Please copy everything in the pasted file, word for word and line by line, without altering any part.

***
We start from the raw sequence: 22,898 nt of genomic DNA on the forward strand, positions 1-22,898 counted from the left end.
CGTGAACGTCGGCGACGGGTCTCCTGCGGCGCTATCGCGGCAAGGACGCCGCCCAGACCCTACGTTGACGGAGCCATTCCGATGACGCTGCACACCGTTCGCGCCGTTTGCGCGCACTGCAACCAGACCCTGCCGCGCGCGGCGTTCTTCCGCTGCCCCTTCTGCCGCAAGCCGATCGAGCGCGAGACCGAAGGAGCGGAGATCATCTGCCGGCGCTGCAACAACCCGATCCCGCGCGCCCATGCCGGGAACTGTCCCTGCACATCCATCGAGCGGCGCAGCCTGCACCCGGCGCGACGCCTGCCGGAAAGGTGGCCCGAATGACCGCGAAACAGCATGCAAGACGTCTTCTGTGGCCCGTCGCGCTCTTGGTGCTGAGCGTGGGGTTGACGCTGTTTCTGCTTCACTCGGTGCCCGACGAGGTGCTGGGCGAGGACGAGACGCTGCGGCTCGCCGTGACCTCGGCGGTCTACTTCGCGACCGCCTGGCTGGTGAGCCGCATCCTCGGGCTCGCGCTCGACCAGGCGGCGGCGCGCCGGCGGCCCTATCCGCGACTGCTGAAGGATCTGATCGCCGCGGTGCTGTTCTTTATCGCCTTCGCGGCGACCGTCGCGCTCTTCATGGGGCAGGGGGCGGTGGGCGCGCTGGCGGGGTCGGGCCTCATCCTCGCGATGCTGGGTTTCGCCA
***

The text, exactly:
We start from the raw sequence: 22,898 nt of genomic DNA on the forward strand, positions 1-22,898 counted from the left end.
CGTGAACGTCGGCGACGGGTCTCCTGCGGCGCTATCGCGGCAAGGACGCCGCCCAGACCCTACGTTGACGGAGCCATTCCGATGACGCTGCACACCGTTCGCGCCGTTTGCGCGCACTGCAACCAGACCCTGCCGCGCGCGGCGTTCTTCCGCTGCCCCTTCTGCCGCAAGCCGATCGAGCGCGAGACCGAAGGAGCGGAGATCATCTGCCGGCGCTGCAACAACCCGATCCCGCGCGCCCATGCCGGGAACTGTCCCTGCACATCCATCGAGCGGCGCAGCCTGCACCCGGCGCGACGCCTGCCGGAAAGGTGGCCCGAATGACCGCGAAACAGCATGCAAGACGTCTTCTGTGGCCCGTCGCGCTCTTGGTGCTGAGCGTGGGGTTGACGCTGTTTCTGCTTCACTCGGTGCCCGACGAGGTGCTGGGCGAGGACGAGACGCTGCGGCTCGCCGTGACCTCGGCGGTCTACTTCGCGACCGCCTGGCTGGTGAGCCGCATCCTCGGGCTCGCGCTCGACCAGGCGGCGGCGCGCCGGCGGCCCTATCCGCGACTGCTGAAGGATCTGATCGCCGCGGTGCTGTTCTTTATCGCCTTCGCGGCGACCGTCGCGCTCTTCATGGGGCAGGGGGCGGTGGGCGCGCTGGCGGGGTCGGGCCTCATCCTCGCGATGCTGGGTTTCGCCA